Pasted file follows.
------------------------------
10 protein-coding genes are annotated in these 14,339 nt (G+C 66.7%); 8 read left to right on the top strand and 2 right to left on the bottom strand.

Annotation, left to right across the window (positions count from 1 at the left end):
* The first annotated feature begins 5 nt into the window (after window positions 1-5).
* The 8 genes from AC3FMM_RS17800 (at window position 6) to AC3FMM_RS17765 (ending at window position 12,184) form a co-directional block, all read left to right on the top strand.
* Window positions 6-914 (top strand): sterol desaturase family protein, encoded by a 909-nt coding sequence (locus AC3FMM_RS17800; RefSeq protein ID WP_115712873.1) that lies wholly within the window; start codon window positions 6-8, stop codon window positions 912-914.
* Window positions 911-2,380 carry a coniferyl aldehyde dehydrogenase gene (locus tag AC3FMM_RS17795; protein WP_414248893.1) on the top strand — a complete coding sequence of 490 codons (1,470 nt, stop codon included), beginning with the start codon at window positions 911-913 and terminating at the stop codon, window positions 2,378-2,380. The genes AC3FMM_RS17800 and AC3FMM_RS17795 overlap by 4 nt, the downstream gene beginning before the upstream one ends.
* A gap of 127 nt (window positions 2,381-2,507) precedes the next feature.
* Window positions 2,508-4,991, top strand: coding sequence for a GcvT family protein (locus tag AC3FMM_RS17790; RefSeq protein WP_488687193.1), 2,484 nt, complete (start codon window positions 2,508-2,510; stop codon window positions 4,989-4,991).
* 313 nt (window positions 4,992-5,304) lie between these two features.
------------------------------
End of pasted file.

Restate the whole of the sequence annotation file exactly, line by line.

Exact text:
10 protein-coding genes are annotated in these 14,339 nt (G+C 66.7%); 8 read left to right on the top strand and 2 right to left on the bottom strand.

Annotation, left to right across the window (positions count from 1 at the left end):
* The first annotated feature begins 5 nt into the window (after window positions 1-5).
* The 8 genes from AC3FMM_RS17800 (at window position 6) to AC3FMM_RS17765 (ending at window position 12,184) form a co-directional block, all read left to right on the top strand.
* Window positions 6-914 (top strand): sterol desaturase family protein, encoded by a 909-nt coding sequence (locus AC3FMM_RS17800; RefSeq protein ID WP_115712873.1) that lies wholly within the window; start codon window positions 6-8, stop codon window positions 912-914.
* Window positions 911-2,380 carry a coniferyl aldehyde dehydrogenase gene (locus tag AC3FMM_RS17795; protein WP_414248893.1) on the top strand — a complete coding sequence of 490 codons (1,470 nt, stop codon included), beginning with the start codon at window positions 911-913 and terminating at the stop codon, window positions 2,378-2,380. The genes AC3FMM_RS17800 and AC3FMM_RS17795 overlap by 4 nt, the downstream gene beginning before the upstream one ends.
* A gap of 127 nt (window positions 2,381-2,507) precedes the next feature.
* Window positions 2,508-4,991, top strand: coding sequence for a GcvT family protein (locus tag AC3FMM_RS17790; RefSeq protein WP_488687193.1), 2,484 nt, complete (start codon window positions 2,508-2,510; stop codon window positions 4,989-4,991).
* 313 nt (window positions 4,992-5,304) lie between these two features.